The focus of Xen 4.6 is improving overall security of virtual environments, upgrading network performance and making it easy to migrate virtual machines from one version of the technology to another. Here’s what the project has to say about Xen 4.6:
Enables a new class of security applications: A number of significant improvements to Xen’s Virtual Machine Introspection (VMI) subsystems make it the best hypervisor for security applications. Hardware support for VM Functions (VMFunc) available on Intel’s 4th generation Haswell CPUs and Atom Silvermont CPUs decreases overheads. Support for Virtualization Exceptions is now available on Intel’s 5th generation Broadwell CPUs and Atom Goldmont CPUs has significantly reduced latency. VMI support for ARM CPUs has also been added.
Major improvements to scalability: Finer-grained grant table locks lead to significant scalability improvements in the Xen Project. For example, aggregate intrahost network throughput has improved more than 100% in some cases. In addition, byte-range locks were replaced with ticket locks, which have better fairness properties than previously used locks for improved scalability.
Redesign of live migration components to better support high availability: The Xen Project Hypervisors Live Migration subsystem implemented its second version (Migration v2) to be more robust, extensible and able to handle next-generation infrastructures. It has been tested by several vendors to ensure it is enterprise-ready. The updates provide better performance for 64 bit systems and add support for cross-bitness migration between 32 and 64 bit hosts. Migration v2 is optimized for PVH and Coarse-grained Lock-stepping (COLO), which will be fully integrated with Xen in the next release. In addition, Page Modification Logging (PML) was implemented for Intel CPUs, improving SpecJBB performance by 7.6% in log dirty mode.
Better quality: During the Xen 4.6 release cycle, the Xen Project increased its integration test capability by creating CI loops for Xen Hypervisor and OpenStack testing. Besides running tests on more hardware configurations, the number of test cases nearly doubled during the 4.6 release cycle, contributing to the best quality release yet. This is also reflected in test results by 3rd party vendor test suites, which are regularly run on the Xen Project codebase.
ARM support: The new release increases the maximum number of supported VCPUs for 64-bit ARM CPUs from 8 to 128 and adds support for 32-bit userspace applications to 64-bit guests. Additionally, new IP blocks, firmware interfaces and platforms are supported, such as non-PCI passthrough support, OVMF for ARM and GICv2 on GICv3 support. During the hardening phase of Xen 4.6, members of the Xen Project community closely collaborated with the CentOS Virtualization SIG to build and test Xen 4.6 packages for CentOS 7’s 64-bit ARM variant and tested it against OpenStack using libvirt.
Updates for automotive and embedded systems: The new release added support for two platforms targeting the embedded and automotive market segments: Xilinx Zynq® UltraScale+™ MPSoC and support for the Renesas R-Car Gen2 SoCs.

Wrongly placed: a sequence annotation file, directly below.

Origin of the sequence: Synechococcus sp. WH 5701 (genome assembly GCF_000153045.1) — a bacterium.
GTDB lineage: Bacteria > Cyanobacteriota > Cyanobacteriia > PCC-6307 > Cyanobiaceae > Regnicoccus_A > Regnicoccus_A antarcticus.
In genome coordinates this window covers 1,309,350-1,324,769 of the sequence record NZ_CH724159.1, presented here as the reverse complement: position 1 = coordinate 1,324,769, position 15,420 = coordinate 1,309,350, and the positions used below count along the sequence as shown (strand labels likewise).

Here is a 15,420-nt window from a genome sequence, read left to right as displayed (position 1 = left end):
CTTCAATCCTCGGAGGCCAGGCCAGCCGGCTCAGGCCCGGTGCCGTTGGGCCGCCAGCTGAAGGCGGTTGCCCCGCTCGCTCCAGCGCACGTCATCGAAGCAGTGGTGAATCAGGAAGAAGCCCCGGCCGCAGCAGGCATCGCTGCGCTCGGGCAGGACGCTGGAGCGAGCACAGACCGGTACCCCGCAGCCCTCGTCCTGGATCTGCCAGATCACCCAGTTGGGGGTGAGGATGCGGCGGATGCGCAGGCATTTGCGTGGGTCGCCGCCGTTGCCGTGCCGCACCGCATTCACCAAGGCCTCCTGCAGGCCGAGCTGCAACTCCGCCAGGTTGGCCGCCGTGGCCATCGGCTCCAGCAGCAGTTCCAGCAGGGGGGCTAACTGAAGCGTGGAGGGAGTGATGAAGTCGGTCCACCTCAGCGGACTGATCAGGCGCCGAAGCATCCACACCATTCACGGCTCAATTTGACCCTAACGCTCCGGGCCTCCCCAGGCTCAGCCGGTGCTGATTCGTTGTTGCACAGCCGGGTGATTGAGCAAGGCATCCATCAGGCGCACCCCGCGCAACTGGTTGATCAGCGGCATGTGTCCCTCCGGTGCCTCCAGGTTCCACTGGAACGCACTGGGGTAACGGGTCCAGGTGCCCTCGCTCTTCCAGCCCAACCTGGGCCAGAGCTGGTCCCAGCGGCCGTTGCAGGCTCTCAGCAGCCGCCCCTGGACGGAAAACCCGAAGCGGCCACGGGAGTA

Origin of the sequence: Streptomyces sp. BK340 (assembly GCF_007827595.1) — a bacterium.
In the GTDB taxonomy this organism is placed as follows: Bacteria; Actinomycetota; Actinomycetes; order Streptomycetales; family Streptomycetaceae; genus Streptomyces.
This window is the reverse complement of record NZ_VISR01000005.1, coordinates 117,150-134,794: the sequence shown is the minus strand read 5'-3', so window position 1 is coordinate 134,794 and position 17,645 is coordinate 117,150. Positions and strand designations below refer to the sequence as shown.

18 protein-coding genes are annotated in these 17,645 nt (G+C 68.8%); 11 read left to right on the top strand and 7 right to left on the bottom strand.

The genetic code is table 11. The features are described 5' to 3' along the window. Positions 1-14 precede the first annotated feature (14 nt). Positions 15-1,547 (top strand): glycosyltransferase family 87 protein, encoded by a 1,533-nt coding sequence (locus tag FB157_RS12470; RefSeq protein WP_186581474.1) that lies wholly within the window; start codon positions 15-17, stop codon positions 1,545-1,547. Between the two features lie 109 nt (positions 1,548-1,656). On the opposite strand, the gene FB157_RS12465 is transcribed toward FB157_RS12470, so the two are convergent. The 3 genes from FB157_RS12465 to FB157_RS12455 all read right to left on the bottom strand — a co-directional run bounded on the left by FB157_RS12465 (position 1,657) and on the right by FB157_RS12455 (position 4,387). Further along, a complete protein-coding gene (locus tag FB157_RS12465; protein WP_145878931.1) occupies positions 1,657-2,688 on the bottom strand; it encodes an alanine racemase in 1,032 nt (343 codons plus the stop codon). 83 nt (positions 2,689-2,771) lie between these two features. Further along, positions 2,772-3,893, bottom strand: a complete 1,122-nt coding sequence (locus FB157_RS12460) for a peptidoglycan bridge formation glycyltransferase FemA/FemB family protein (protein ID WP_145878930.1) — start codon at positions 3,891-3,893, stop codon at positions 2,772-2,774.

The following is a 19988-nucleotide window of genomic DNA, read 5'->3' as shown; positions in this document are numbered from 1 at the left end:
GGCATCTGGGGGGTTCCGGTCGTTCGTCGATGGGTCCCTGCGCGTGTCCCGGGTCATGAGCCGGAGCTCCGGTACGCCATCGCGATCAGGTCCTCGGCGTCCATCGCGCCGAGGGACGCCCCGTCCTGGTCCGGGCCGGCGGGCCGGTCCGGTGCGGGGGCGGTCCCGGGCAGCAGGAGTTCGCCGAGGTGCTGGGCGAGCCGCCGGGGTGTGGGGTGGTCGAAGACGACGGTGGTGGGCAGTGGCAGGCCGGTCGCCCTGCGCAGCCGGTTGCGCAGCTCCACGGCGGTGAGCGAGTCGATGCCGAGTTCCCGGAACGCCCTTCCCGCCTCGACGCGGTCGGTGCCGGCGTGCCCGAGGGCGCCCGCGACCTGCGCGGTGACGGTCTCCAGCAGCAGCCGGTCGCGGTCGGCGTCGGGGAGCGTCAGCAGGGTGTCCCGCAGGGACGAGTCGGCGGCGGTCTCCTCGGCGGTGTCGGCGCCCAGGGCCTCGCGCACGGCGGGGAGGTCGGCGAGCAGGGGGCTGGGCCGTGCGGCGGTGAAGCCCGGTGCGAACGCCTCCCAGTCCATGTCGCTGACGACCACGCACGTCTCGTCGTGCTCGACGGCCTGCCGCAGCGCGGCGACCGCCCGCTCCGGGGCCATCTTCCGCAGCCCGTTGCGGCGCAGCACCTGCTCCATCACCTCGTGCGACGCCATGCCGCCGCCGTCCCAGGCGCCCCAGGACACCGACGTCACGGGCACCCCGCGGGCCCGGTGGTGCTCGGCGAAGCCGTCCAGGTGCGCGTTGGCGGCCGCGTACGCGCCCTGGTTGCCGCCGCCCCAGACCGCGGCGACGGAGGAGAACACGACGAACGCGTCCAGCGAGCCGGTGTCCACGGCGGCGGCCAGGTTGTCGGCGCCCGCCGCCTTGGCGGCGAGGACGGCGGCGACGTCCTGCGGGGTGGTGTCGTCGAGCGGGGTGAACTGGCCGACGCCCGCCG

Intel Platform QoS Technologies for improved scalability and performance: Intel® Cache Allocation Technology (CAT) and Memory Bandwidth Monitoring (MBM) are included, which build on the Cache Monitoring Technology (CMT) introduced in Xen 4.5. CAT allows system administrators to assign more L3 cache capacity to individual VMs, resulting in lower latency and higher performance for high-priority workloads such as NFV, real-time and video-on-demand applications. MBM allows system administrators to identify memory bandwidth saturation on a Xen host that may be caused by several memory-intensive VMs running on the same host. Taking corrective actions, such as migrating VMs to a different Xen host, increases scalability and performance in the data center.
Xen is an important virtual machine software, or hypervisor, technology. It is the foundation for Citrix’s XenServer and Oracle’s Oracle VM products. It is also included in nearly every Linux distribution.
When Xen first appeared it was one of the first virtual machine technologies available for X86 architecture systems. Later, when Intel and AMD added special machine instructions to facilitate server and client virtualization, Xen was enhanced to support them. Xen 4.6 appears to be a mature platform that should support just about any workload.
As other microprocessors have emerged as important, the project has moved to make Xen available on them as well.
Xen faces a great deal of competition from technology offered by VMware, Microsoft and KVM, another open source project. Red Hat and IBM, for example, have moved to emphasize KVM rather than Xen, even though they both continue to support Xen.
Now that the race is underway, this release is unlikely to convince enterprises to move away from VMware, Microsoft or KVM-based virtual environments. It does, however, mean that dedicated Xen users will see improved security, performance and manageability.